Saturday, December 24, 2016

Merry Christmas

Or Happy Holidays, if you'd prefer.

The frigid cold, sleet, and ice has relented, at least for a few days, which will make our holiday road trip a little more enjoyable.  As much as I like a White Christmas, it's really no fun to drive in the stuff.

So, be safe, don't eat too much candy, if you drink - don't drive.  Otherwise, fly it like you stole it and have a fabulous time.

While I'm typing, I'll add a few bullet points.  Bullet points are cool.

  • The Kingdom Death campaign will wrap in 14 days.  The next week will be slow, but it managed to top $8.35M this week.  It looks like it may topple Exploding Kittens from the #1 board game slot.
  • I have a few days off next week and hope to get some miniatures painted, some WoW played, and will hopefully bounce around EVE a bit killing Sanshas.
  • The Man in the High Castle is on my list of streaming for the break.  Season2 was added to Amazon Prime, and we've made it to e4 so far.  I think it's moving better than S1 and I really liked S1.  My advice is to read the Wiki entry on the book so that you can better understand some of the backstory, and heck, taking a Wiki-dive into WW2 history isn't a bad idea either.
  • The Expanse returns in February.  Read the books, watch the show. 'nuff said.

o7 all

Sunday, December 18, 2016


We are now 50% through our holiday travel schedule.  That's a big deal.  In years past we have made some poor planning choices and drove 1,000 to 1,200 miles in a 10 day period.  That gets old fast.  This year we were able to optimize the route and be there and back with 2 trips totaling about 400 miles.

Likewise, this Fall and the Holiday season (or the Holidaze as I call it) has been much more sane. I've posted a lot about last Fall's schedule - we were home only a couple weekends between Labor Day and Thanksgiving in 2015.  We were on the road a ton, I started the new job, and the period from late August through January was just an eye burning blitz of highways and airports.

This year we strategically declined several invitations, consolidated our vacation plans into a single trip, and for the most part have been home.  With winter finally settling upon us, I'm relatively caught up on yard work at the 10 acres, we've burnt a lot of wood in the fireplace, streamed some classic Christmas movies on Amazon Prime, and actually enjoyed our property. I'm far more relaxed and far less stressed than this time last year.

Game news:
For the past couple weeks, I've been consumed by the spectacle of the Kingdom Death: Monster 1.5 kickstarter.  It grows a healthy bit each day, and may go through $8M today with almost 3 weeks remaining.  It will probably flatline through the holidays but still has potential to knock off Exploding Kittens as the #1 KS board game before it wraps.

Specific to the Kickstarter, there's a little mini-community that's sprung up, with heroes and villians/trolls.  It's an interesting petri dish to watch develop.  For the most part it's a positive vibe - there's a cadre of volunteers that answers questions in the comments as people pass through - while the KD Staff do what they can, with almost 100k comments logged it's impossible for them to answer everything.

There are a handful of very well done fan pages (see Vibrant Lantern and Dobby's Pledge Helper) and google doc pages that help explain exactly what's going on, because the KS campaign is so vast that it's easy to get overwhelmed.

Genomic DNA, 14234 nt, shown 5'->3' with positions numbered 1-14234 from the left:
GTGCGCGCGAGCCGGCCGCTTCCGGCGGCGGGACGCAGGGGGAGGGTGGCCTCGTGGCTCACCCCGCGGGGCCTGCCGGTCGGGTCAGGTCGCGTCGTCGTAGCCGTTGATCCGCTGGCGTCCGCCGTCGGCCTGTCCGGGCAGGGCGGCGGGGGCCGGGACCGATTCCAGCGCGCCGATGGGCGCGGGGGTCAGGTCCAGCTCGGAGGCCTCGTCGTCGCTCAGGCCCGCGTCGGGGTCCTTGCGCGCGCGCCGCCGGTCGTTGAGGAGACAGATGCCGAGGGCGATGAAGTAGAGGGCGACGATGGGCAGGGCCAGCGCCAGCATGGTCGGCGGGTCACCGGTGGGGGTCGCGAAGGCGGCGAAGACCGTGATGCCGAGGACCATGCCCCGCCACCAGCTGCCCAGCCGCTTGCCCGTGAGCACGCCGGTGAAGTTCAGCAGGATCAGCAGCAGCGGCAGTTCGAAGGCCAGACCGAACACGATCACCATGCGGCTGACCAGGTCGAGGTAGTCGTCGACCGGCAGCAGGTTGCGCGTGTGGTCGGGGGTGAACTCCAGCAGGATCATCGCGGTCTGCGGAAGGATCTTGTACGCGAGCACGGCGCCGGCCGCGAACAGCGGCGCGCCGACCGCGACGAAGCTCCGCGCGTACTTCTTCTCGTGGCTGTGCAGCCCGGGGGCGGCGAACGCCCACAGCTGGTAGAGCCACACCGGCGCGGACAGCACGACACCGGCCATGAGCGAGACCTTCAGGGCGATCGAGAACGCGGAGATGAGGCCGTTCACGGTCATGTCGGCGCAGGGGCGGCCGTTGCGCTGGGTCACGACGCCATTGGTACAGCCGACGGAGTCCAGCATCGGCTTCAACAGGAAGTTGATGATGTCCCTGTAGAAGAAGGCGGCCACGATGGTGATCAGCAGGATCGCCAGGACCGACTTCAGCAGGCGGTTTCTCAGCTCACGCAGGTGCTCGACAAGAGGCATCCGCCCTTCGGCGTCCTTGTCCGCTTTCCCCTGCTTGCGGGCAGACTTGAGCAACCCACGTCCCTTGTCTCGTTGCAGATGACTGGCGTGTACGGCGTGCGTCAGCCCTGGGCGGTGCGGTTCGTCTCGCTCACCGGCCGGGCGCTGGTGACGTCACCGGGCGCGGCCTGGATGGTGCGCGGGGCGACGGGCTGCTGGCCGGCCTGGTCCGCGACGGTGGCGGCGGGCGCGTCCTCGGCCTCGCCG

This next week promises to see a lot of activity - the founder has promised to reveal all the remaining Expansion content, but then he's taking a break between Christmas and New Years (and I don't blame him).  Then after the holiday lull, I expect the final week to be a bit nuts.

One of the more interesting evolutions is the group of guys trying to min/max their pledges.  Early in the kickstarter, folks started generating lists of content to try to figure out the "best" pledge level.  They developed elaborate google doc spreadsheets to estimate each pledge level's value based on MSRP, and then cross referenced that against addons that offer "Gamer's Content" vs. visual/cosmetic only perks.  Some of the higher pledges include mostly cosmetic perks, so early on, some of the groupthink/peer pressure was that these pledges didn't add value for "real gamers."  People started dropping these higher pledges as "not worth it" even though there was really no reason to finalize your pledge until the last day or three of the campaign.

But, two things:
1. Not all of the content was revealed.  All of the min/max nerding was premature.
2. Although the higher pledges were limited in availability, the KD staff continued to open more spots, so guys felt comfortable dropping out.  But - the saturation point hit and the staff stopped adding more spots.

As more content became revealed, and more hints about remaining content were dropped, it became apparent that the initial analysis was way-the-fuck-off and now guys that dropped want back in.  Replacement pledge levels have been added at a significant $$ increase, so now the same pledge that they dropped costs more.  Oops.

Anyway, I'll wrap this post here.  One of the things that's been on my mind is that Kingdom Death has a lot of parallels to EVE, i.e. the same reasons EVE appeals to me are the same reasons KD does.  In a future post I may explore that idea bit more.  But for now I need more coffee.

Saturday, December 10, 2016


This is a post about tabletop miniatures-based board games.  It's perhaps the first of a few; as my EVE career continues to cartwheel in space like a dead frozen corpse.

My current EVE career.  In stasis, awaiting a resurrection and a splitting headache.